I have to admit that I only read about half of this before giving up. (In keeping with my prior post on the topic here.) By all rights I should have loved this book. It has two of my favorite plotlines: The Middle Ages and a terrible epidemic. Unfortunately, the history part did not ring true to me, and the contemporary "epidemic" wasn't much to speak of, and was not developed enough for me. I actually think this would make a great movie (more visual, less stilted dialogue). And I tried to slog all the way through, but I just couldn't do it.

June 9, 2007

Somebody Else's Children - John Hubner & Jill Wolfson

This is not on my summer reading list, but it caught my eye, and then held my interest. The authors are journalists who spent a year following the juvenile court of one judge in California. They were allowed access to records and to the families and children, and compiled a compelling story of several of the children seen in the court. The stories are heart-wrenching and illustrate the strengths and weaknesses of the system. I thought the account was balanced, yet realistic. The final chapter offers suggestions of what people can do to get involved, such as volunteer in the court system. I'm putting this on my keeper shelf!

The Mermaid Chair - Sue Monk Kidd

This is my first book for the Summer Reading Challenge, and I did enjoy it. I didn't enjoy it as much as "The Secret Life of Bees" by the same author, but it was still a fast read and kept my interest. I'm sure there is lots of symbolism with the ocean and mermaids, etc., but I am frankly not in the mood for deep analysis. I liked the characters, the premise was interesting, and it held my interest for a few bus rides. That's all I'm asking for my summer reading, and this one sufficed.

June 7, 2007

Booking Through Thursday

It's that time again!

Booking Through Thursday

Almost everyone can name at least one author that you would love just ONE more book from. Either because they’re dead, not being published any more, not writing more, not producing new work for whatever reason . . . or they’ve aged and aren’t writing to their old standards any more . . . For whatever reason, there just hasn’t been anything new (or worth reading) of theirs and isn’t likely to be.

If you could have just ONE more book from an author you love . . . a book that would be as good any of their best (while we’re dreaming) . . . something that would round out a series, or finish their last work, or just be something NEW . . . Who would the author be, and why? Jane Austen? Shakespeare? Laurie Colwin? Kurt Vonnegut?

I can think of two: Roger Zelazny and David Gerrold.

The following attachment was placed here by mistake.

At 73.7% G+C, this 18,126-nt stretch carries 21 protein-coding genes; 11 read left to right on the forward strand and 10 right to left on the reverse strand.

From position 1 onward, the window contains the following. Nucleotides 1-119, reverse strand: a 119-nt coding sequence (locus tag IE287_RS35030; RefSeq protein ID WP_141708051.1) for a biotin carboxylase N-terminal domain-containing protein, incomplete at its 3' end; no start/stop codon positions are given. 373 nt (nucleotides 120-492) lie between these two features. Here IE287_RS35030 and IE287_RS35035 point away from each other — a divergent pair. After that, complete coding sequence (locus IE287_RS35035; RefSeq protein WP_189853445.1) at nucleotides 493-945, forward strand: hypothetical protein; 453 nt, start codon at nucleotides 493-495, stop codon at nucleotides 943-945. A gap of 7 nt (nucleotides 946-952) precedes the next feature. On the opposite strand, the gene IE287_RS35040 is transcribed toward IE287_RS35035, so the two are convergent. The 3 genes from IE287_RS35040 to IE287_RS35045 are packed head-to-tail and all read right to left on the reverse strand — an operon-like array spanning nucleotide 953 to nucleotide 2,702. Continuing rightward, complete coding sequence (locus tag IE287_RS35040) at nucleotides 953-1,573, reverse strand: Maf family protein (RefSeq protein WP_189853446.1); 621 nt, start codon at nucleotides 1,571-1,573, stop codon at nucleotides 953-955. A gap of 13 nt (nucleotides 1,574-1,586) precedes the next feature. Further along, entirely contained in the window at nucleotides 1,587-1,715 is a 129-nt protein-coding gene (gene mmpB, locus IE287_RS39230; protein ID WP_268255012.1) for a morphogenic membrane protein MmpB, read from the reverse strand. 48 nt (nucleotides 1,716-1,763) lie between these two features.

Zelazny - not necessarily for any more Amber novels, but maybe for more of his great stand-alone novels, like the early works. I'm thinking of "Doorways in the Sand" as an example.

David Gerrold - He hasn't stopped writing, but we've been waiting for the next War Against the Chtorr novel for 15 years! According to his blog he's writing it, and there is a publisher, but come on - 15 years is a long time to wait!

June 2, 2007

Summer Reading Challenge

I'm going to give the Summer Reading challenge a try, even though I am also studying for the bar exam. So here is my modest list:

The Plague Tales - Ann Benson
The Mermaid Chair - Sue Monk Kidd
Children of God - Mary Doria Russell
What We Keep - Elizabeth Berg
Durable Goods - Elizabeth Berg
The Book of Ruth - Jane Hamilton
Harry Potter 7 - J.K. Rowling
The Hours - Michael Cunningham

I will probably read more than that, but at least it is a goal!

The Sparrow - Mary Doria Russell

This book is amazing. The basic plot is that in 2019 we detect radio signals from a nearby system. The Jesuits decide to mount a private expedition. In 2060, one survivor returns. The question is then: what happened? The author manages to interweave two narratives - the past and the present - seamlessly. She builds suspense, dropping tiny hints about what happened, slowly revealing the horror they experienced. Along the way we must deal with heavy philosophical problems: what is God's will? What is our purpose? How do we deal with an entirely alien civilization? What if our actions have unforeseeable consequences?

I found this book to be completely absorbing, and I was very sorry to finish it. Of course, I have learned there is a sequel, which I must get my hands on as soon as possible.